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Eur J Pharmacol. 2017 Dec 15;817:86-95. doi: 10.1016/j.ejphar.2017.05.042. Epub 2017 May 23.

The gut-brain axis in Parkinson's disease: Possibilities for food-based therapies.

Author information

1
Division of Pharmacology, Utrecht Institute for Pharmaceutical Sciences, Faculty of Science, Utrecht University, Universiteitsweg 99, 3584 CG Utrecht, The Netherlands.
2
Department of Internal Medicine, Division of Gastroenterology, Rush University Medical Center, 1725 West Harrison Street Chicago, IL 60612, USA.
3
Division of Pharmacology, Utrecht Institute for Pharmaceutical Sciences, Faculty of Science, Utrecht University, Universiteitsweg 99, 3584 CG Utrecht, The Netherlands; Nutricia Research, Uppsalalaan 12, 3584 CT Utrecht, The Netherlands.
4
Division of Pharmacology, Utrecht Institute for Pharmaceutical Sciences, Faculty of Science, Utrecht University, Universiteitsweg 99, 3584 CG Utrecht, The Netherlands; Department of Internal Medicine, Division of Gastroenterology, Rush University Medical Center, 1725 West Harrison Street Chicago, IL 60612, USA.
5
Division of Pharmacology, Utrecht Institute for Pharmaceutical Sciences, Faculty of Science, Utrecht University, Universiteitsweg 99, 3584 CG Utrecht, The Netherlands. Electronic address: A.D.Kraneveld@uu.nl.

Abstract

Parkinson's disease (PD) is usually characterized by cardinal motor impairments. However, a range of non-motor symptoms precede the motor-phase and are major determinants for the quality of life. To date, no disease modifying treatment is available for PD patients. The gold standard therapy of levodopa is based on restoring dopaminergic neurotransmission, thereby alleviating motor symptoms, whereas non-motor symptoms remain undertreated. One of the most common non-motor symptoms is gastrointestinal dysfunction usually associated with alpha-synuclein accumulations and low-grade mucosal inflammation in the enteric nervous system. Accumulating evidence suggest that the enteric nervous system is involved in PD pathological progression towards the central nervous system. Moreover, different components of the gut could provide a central role in the gut-brain axis, which is as a bidirectional communicational system between the gastrointestinal tract and central nervous system. Dietary components might influence the gut-brain axis by altering microbiota composition or by affecting neuronal functioning in both the ENS and the CNS. This review gives a comprehensive overview of the evidences supporting the hypothesis that PD could initiate in the gut. We also consider how food-based therapies might then have an impact on PD pathology and/or improve non-motor as well as motor symptoms in PD.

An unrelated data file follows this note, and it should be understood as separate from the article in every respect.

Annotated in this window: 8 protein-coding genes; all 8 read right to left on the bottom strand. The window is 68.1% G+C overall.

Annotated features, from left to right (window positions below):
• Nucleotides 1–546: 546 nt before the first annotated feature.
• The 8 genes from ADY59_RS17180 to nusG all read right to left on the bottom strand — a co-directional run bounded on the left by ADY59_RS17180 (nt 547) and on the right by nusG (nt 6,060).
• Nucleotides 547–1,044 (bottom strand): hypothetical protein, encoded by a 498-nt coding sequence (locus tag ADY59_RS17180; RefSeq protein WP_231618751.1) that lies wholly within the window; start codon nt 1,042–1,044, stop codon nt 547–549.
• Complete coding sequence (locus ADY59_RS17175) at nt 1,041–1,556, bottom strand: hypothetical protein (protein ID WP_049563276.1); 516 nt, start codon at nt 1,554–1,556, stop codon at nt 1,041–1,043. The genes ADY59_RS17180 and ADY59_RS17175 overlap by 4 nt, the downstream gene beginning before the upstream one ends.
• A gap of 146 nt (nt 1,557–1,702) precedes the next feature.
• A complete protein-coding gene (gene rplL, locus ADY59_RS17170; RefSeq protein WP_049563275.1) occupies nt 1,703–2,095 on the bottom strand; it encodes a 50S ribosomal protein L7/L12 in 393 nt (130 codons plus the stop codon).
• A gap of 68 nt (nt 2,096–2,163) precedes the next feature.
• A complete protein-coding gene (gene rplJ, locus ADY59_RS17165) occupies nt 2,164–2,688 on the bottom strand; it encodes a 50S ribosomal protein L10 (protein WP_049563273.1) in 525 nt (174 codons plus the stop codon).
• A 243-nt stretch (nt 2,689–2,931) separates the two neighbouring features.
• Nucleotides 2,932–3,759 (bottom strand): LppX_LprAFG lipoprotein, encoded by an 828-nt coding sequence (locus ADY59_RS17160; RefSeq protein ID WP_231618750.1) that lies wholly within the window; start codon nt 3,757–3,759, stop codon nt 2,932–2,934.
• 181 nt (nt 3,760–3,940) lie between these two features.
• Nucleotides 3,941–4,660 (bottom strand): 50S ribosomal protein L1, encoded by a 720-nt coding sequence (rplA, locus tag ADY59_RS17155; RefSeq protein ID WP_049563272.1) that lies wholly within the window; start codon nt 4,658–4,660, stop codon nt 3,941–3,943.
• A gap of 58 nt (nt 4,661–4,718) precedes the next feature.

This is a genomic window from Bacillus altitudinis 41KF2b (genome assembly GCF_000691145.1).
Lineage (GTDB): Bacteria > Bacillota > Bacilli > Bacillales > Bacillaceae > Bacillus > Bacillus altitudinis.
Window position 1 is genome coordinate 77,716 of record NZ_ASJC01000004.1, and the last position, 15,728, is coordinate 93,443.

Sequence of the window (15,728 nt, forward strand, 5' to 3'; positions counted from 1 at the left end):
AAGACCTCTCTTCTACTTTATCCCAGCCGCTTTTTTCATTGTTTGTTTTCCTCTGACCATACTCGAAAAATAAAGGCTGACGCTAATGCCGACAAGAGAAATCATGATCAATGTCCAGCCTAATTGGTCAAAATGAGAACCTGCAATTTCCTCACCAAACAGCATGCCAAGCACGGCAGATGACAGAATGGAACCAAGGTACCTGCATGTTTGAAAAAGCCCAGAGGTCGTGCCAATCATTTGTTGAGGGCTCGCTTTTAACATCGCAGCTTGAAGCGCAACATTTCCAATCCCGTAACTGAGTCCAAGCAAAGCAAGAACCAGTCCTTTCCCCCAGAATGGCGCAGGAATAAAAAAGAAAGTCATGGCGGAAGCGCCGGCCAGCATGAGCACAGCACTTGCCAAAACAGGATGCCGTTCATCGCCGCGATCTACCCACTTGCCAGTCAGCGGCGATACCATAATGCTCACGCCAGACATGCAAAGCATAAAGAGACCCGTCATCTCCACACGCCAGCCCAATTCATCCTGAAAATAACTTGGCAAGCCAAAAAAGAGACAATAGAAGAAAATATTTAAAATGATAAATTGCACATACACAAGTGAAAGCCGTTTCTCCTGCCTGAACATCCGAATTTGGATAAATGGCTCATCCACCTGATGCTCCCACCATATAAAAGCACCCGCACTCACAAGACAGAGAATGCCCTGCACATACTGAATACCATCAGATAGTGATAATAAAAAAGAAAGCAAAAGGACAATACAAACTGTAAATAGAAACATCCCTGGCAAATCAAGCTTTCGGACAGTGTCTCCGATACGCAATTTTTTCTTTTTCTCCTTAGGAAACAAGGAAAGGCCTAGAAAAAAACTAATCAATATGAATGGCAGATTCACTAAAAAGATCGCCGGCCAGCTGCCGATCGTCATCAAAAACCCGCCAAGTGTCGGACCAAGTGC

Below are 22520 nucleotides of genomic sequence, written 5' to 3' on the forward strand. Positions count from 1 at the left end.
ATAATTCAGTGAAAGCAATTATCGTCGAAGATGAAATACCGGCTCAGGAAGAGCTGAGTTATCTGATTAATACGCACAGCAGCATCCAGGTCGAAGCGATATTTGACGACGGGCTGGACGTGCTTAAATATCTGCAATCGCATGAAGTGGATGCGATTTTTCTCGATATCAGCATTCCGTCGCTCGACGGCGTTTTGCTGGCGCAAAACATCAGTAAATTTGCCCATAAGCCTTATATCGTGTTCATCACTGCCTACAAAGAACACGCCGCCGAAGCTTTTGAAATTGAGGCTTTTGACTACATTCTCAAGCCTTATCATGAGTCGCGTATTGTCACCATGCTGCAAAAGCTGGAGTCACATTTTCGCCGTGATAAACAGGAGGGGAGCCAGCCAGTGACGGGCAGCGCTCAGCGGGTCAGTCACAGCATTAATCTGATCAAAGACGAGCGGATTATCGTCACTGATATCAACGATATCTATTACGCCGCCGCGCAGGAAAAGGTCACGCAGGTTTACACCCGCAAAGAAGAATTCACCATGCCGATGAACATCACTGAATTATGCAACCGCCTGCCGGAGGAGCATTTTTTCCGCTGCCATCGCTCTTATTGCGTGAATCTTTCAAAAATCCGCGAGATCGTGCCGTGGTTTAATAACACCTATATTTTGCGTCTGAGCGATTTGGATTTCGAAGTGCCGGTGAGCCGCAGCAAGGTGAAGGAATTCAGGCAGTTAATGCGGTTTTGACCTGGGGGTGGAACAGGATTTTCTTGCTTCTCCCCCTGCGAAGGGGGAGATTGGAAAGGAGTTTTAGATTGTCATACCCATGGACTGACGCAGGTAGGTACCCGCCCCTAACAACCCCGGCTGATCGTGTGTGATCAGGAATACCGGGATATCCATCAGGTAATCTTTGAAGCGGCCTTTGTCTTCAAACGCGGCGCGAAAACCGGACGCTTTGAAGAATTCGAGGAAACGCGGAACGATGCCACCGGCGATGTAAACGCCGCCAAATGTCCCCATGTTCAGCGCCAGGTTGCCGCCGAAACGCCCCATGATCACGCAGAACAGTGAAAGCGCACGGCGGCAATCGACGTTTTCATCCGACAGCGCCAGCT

KEYWORDS:

Alpha-synuclein; Enteric nervous system; Food-based therapies; Gastrointestinal dysfunction; Microbiota; Parkinson's disease

PMID:
28549787
DOI:
10.1016/j.ejphar.2017.05.042
[Indexed for MEDLINE]
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